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Golden Moon, Hong Kong
Sunday 30 Dec 2012
Hong Kong hosts an annual design competition to invent a "Lantern Wonderland" for its hugely popular Mid-Autumn Festival. The 2012 winning entry "Golden Moon", designed by Kristof Crolla & Adam Fingrut, was built and opened to the public for 6 days in the autumn of 2012 and visited by over 400,000 people.
Golden Moon is a temporary architectural structure that explores how Hong Kong's unique building traditions and craftsmanship can be combined with contemporary design techniques in the creation of a highly expressive and captivating public event space. The Golden Moon revisits the concept of a Chinese lantern and refers to the legend of the Moon Goddess of Immortality - two elements strongly associated with the Mid-Autumn Festival.
The 6-storey-high, spherical moon lantern is clad with abstracted flames and is placed in a reflection pool where it immerses up to 150 people in a sound and light spectacle. Traditional lantern materials, such as translucent fabric, metal wire and bamboo, have been translated to a large scale. A light-weight steel geodesic dome forms the pavilion's primary structure.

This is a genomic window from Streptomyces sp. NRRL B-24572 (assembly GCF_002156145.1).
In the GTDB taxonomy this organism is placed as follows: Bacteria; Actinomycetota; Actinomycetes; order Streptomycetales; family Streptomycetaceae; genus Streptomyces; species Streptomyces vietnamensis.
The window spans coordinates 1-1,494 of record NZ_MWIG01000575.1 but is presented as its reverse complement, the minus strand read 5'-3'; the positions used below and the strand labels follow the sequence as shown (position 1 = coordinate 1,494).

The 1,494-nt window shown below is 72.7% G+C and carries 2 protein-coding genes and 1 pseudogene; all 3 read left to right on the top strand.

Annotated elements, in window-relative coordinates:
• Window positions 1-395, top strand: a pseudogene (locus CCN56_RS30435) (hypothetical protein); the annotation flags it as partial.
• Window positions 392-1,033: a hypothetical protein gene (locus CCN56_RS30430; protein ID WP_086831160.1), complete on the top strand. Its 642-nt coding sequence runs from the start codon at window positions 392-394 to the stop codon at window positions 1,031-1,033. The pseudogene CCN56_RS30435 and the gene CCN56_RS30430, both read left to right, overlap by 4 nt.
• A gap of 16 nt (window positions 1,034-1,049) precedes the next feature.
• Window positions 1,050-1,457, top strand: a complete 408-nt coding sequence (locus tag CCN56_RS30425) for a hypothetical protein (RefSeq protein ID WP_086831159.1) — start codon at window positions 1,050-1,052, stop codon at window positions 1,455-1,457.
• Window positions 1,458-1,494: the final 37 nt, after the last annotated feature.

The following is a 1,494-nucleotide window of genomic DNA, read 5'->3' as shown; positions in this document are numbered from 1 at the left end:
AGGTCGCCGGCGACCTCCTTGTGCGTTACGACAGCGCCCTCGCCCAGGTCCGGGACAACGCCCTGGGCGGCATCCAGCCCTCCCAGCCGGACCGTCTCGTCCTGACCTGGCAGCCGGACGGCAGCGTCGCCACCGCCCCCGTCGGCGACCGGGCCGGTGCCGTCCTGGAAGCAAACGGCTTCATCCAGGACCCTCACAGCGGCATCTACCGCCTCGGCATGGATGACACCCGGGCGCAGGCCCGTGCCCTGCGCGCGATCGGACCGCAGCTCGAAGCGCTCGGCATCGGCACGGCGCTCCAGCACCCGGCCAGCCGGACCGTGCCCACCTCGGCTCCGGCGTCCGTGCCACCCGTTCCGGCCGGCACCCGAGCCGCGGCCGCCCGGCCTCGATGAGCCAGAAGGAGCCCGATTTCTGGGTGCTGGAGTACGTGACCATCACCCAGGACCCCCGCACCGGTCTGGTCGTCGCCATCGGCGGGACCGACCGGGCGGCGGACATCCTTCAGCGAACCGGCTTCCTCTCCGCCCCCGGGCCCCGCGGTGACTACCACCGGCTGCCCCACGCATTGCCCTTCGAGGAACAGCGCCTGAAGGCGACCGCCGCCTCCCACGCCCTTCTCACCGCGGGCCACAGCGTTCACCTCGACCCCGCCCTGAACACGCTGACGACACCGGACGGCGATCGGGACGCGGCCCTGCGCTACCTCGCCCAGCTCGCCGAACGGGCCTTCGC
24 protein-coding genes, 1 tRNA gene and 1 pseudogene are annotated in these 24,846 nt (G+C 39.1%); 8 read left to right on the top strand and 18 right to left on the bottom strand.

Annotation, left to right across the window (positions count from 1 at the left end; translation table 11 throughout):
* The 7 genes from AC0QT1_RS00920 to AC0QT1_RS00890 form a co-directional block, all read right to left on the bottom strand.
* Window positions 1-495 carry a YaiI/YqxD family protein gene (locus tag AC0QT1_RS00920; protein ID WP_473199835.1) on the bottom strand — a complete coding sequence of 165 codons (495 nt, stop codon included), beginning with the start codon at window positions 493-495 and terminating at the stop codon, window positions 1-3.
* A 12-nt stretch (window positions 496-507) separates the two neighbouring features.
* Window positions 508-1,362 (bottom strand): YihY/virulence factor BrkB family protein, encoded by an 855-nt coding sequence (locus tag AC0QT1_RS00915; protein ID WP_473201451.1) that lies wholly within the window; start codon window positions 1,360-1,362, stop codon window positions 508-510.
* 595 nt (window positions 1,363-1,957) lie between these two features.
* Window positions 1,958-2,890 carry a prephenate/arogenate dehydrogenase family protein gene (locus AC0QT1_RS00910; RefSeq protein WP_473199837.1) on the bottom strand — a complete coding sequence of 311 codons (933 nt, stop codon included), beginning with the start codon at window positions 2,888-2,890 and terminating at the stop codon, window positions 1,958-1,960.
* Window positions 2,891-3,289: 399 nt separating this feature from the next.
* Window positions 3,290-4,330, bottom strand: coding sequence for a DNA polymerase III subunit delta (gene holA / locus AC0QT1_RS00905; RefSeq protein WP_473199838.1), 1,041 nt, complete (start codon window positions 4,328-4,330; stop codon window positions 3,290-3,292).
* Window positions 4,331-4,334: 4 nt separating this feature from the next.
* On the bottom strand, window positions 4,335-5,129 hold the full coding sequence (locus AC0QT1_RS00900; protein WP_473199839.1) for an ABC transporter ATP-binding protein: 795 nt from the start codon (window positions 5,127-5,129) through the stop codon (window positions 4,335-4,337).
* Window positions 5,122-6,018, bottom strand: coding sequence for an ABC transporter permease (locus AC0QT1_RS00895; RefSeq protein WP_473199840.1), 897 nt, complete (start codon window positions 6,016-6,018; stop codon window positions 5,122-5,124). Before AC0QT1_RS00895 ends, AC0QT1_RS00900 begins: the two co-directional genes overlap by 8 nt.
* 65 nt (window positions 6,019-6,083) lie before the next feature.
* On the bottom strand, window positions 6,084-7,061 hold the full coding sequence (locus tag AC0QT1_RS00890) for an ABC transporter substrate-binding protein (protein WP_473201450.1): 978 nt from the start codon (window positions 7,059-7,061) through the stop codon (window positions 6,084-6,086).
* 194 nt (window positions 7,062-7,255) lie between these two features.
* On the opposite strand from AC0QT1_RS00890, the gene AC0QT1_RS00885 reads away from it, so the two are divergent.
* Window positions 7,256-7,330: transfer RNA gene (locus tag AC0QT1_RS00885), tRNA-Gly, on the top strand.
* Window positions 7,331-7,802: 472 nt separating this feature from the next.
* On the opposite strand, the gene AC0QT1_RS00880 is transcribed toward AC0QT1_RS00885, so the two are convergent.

This steel structure is wrapped with a tilted, computer-generated bamboo grid - a Fibonacci sequence based grid that produces order along the equator and randomness at the poles. To materialise the grid Hong Kong's traditional bamboo scaffolding techniques were used. This highly intuitive and imprecise craft was merged with exact digital design technology: procedural modelling techniques were used for the production of simple drawings that would allow accurate installation. These drawings reworked traditional bamboo scaffolding detailing and absorbed rough installation tolerances. The grid was then clad with 450 colourful stretch fabric "flames", all lit up by over 10,000 animated LED lights.
The Golden Moon was built in only 11 days and shows how complex geometry can be built at high speed and low cost with the simplest of means. The project rethinks the premise of digital design by anchoring the paradigm in a strong materiality: preconceptions of geometry, building methods and familiar construction techniques had to be abandoned by all parties to allow for a new design and building set-up to be devised. The final pavilion used its dynamic space, unique structure, colouration, texture and light to trigger a sensuous response from the building users.